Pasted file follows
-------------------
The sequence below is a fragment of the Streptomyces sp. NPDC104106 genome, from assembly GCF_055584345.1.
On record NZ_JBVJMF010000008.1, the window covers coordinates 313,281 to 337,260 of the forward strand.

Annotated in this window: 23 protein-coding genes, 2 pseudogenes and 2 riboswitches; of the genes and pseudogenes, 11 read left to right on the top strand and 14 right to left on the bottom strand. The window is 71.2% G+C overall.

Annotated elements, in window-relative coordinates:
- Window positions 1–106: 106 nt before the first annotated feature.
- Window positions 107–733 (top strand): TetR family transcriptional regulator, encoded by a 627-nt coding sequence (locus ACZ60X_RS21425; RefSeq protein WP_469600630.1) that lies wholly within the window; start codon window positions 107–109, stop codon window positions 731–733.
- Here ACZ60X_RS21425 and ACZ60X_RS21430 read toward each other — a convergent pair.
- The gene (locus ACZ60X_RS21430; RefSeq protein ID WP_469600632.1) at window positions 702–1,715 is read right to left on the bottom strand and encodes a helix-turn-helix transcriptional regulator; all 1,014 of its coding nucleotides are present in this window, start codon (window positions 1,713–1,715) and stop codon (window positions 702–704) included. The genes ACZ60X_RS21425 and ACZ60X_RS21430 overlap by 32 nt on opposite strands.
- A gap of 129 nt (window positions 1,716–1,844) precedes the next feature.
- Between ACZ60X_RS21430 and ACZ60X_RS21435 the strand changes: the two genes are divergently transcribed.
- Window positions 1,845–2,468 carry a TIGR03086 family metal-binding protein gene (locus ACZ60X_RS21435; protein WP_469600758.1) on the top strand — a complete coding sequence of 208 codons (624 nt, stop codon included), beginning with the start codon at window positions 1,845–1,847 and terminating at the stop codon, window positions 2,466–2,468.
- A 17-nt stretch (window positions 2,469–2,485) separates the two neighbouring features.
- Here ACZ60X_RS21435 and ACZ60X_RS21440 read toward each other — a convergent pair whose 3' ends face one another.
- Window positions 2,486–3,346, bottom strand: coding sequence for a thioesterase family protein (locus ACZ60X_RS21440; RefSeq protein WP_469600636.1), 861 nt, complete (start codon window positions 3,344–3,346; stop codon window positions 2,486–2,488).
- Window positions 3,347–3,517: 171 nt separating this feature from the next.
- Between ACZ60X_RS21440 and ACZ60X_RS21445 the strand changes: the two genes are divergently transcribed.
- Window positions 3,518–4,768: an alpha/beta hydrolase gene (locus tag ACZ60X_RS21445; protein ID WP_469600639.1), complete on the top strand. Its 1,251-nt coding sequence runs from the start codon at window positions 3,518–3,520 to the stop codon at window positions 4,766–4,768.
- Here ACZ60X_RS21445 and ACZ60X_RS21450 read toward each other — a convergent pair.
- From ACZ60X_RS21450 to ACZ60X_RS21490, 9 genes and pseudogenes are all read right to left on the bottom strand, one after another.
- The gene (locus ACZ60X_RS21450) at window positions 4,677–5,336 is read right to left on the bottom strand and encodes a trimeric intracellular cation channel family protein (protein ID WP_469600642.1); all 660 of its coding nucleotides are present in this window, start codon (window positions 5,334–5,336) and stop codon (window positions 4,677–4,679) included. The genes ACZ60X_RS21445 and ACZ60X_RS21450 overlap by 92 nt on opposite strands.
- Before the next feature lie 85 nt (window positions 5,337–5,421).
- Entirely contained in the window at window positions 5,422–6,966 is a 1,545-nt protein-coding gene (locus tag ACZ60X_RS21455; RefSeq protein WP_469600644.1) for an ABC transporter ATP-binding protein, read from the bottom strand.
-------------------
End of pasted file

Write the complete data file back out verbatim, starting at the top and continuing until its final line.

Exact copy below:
The sequence below is a fragment of the Streptomyces sp. NPDC104106 genome, from assembly GCF_055584345.1.
On record NZ_JBVJMF010000008.1, the window covers coordinates 313,281 to 337,260 of the forward strand.

Annotated in this window: 23 protein-coding genes, 2 pseudogenes and 2 riboswitches; of the genes and pseudogenes, 11 read left to right on the top strand and 14 right to left on the bottom strand. The window is 71.2% G+C overall.

Annotated elements, in window-relative coordinates:
- Window positions 1–106: 106 nt before the first annotated feature.
- Window positions 107–733 (top strand): TetR family transcriptional regulator, encoded by a 627-nt coding sequence (locus ACZ60X_RS21425; RefSeq protein WP_469600630.1) that lies wholly within the window; start codon window positions 107–109, stop codon window positions 731–733.
- Here ACZ60X_RS21425 and ACZ60X_RS21430 read toward each other — a convergent pair.
- The gene (locus ACZ60X_RS21430; RefSeq protein ID WP_469600632.1) at window positions 702–1,715 is read right to left on the bottom strand and encodes a helix-turn-helix transcriptional regulator; all 1,014 of its coding nucleotides are present in this window, start codon (window positions 1,713–1,715) and stop codon (window positions 702–704) included. The genes ACZ60X_RS21425 and ACZ60X_RS21430 overlap by 32 nt on opposite strands.
- A gap of 129 nt (window positions 1,716–1,844) precedes the next feature.
- Between ACZ60X_RS21430 and ACZ60X_RS21435 the strand changes: the two genes are divergently transcribed.
- Window positions 1,845–2,468 carry a TIGR03086 family metal-binding protein gene (locus ACZ60X_RS21435; protein WP_469600758.1) on the top strand — a complete coding sequence of 208 codons (624 nt, stop codon included), beginning with the start codon at window positions 1,845–1,847 and terminating at the stop codon, window positions 2,466–2,468.
- A 17-nt stretch (window positions 2,469–2,485) separates the two neighbouring features.
- Here ACZ60X_RS21435 and ACZ60X_RS21440 read toward each other — a convergent pair whose 3' ends face one another.
- Window positions 2,486–3,346, bottom strand: coding sequence for a thioesterase family protein (locus ACZ60X_RS21440; RefSeq protein WP_469600636.1), 861 nt, complete (start codon window positions 3,344–3,346; stop codon window positions 2,486–2,488).
- Window positions 3,347–3,517: 171 nt separating this feature from the next.
- Between ACZ60X_RS21440 and ACZ60X_RS21445 the strand changes: the two genes are divergently transcribed.
- Window positions 3,518–4,768: an alpha/beta hydrolase gene (locus tag ACZ60X_RS21445; protein ID WP_469600639.1), complete on the top strand. Its 1,251-nt coding sequence runs from the start codon at window positions 3,518–3,520 to the stop codon at window positions 4,766–4,768.
- Here ACZ60X_RS21445 and ACZ60X_RS21450 read toward each other — a convergent pair.
- From ACZ60X_RS21450 to ACZ60X_RS21490, 9 genes and pseudogenes are all read right to left on the bottom strand, one after another.
- The gene (locus ACZ60X_RS21450) at window positions 4,677–5,336 is read right to left on the bottom strand and encodes a trimeric intracellular cation channel family protein (protein ID WP_469600642.1); all 660 of its coding nucleotides are present in this window, start codon (window positions 5,334–5,336) and stop codon (window positions 4,677–4,679) included. The genes ACZ60X_RS21445 and ACZ60X_RS21450 overlap by 92 nt on opposite strands.
- Before the next feature lie 85 nt (window positions 5,337–5,421).
- Entirely contained in the window at window positions 5,422–6,966 is a 1,545-nt protein-coding gene (locus tag ACZ60X_RS21455; RefSeq protein WP_469600644.1) for an ABC transporter ATP-binding protein, read from the bottom strand.